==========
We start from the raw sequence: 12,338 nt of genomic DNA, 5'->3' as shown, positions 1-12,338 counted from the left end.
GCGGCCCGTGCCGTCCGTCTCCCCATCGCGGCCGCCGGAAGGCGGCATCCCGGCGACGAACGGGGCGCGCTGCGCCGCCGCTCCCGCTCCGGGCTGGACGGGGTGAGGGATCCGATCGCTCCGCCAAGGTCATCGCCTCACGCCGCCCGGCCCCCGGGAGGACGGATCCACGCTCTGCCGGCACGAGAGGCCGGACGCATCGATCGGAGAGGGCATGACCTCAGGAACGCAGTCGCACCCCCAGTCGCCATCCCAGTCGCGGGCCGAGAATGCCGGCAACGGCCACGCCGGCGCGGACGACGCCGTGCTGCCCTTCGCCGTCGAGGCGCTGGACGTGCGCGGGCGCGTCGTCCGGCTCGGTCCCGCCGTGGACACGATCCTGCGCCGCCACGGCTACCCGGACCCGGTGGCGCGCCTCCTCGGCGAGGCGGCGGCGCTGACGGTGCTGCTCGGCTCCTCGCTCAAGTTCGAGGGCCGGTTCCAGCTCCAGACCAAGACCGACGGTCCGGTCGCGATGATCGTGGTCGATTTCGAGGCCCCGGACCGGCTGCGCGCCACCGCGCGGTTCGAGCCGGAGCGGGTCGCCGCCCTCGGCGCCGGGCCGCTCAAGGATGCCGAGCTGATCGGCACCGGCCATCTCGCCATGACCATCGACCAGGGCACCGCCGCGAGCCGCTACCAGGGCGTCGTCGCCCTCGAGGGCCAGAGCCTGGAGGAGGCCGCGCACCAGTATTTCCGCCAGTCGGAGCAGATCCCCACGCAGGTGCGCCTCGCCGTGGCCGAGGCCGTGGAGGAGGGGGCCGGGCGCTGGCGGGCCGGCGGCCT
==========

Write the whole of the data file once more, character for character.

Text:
We start from the raw sequence: 12,338 nt of genomic DNA, 5'->3' as shown, positions 1-12,338 counted from the left end.
GCGGCCCGTGCCGTCCGTCTCCCCATCGCGGCCGCCGGAAGGCGGCATCCCGGCGACGAACGGGGCGCGCTGCGCCGCCGCTCCCGCTCCGGGCTGGACGGGGTGAGGGATCCGATCGCTCCGCCAAGGTCATCGCCTCACGCCGCCCGGCCCCCGGGAGGACGGATCCACGCTCTGCCGGCACGAGAGGCCGGACGCATCGATCGGAGAGGGCATGACCTCAGGAACGCAGTCGCACCCCCAGTCGCCATCCCAGTCGCGGGCCGAGAATGCCGGCAACGGCCACGCCGGCGCGGACGACGCCGTGCTGCCCTTCGCCGTCGAGGCGCTGGACGTGCGCGGGCGCGTCGTCCGGCTCGGTCCCGCCGTGGACACGATCCTGCGCCGCCACGGCTACCCGGACCCGGTGGCGCGCCTCCTCGGCGAGGCGGCGGCGCTGACGGTGCTGCTCGGCTCCTCGCTCAAGTTCGAGGGCCGGTTCCAGCTCCAGACCAAGACCGACGGTCCGGTCGCGATGATCGTGGTCGATTTCGAGGCCCCGGACCGGCTGCGCGCCACCGCGCGGTTCGAGCCGGAGCGGGTCGCCGCCCTCGGCGCCGGGCCGCTCAAGGATGCCGAGCTGATCGGCACCGGCCATCTCGCCATGACCATCGACCAGGGCACCGCCGCGAGCCGCTACCAGGGCGTCGTCGCCCTCGAGGGCCAGAGCCTGGAGGAGGCCGCGCACCAGTATTTCCGCCAGTCGGAGCAGATCCCCACGCAGGTGCGCCTCGCCGTGGCCGAGGCCGTGGAGGAGGGGGCCGGGCGCTGGCGGGCCGGCGGCCT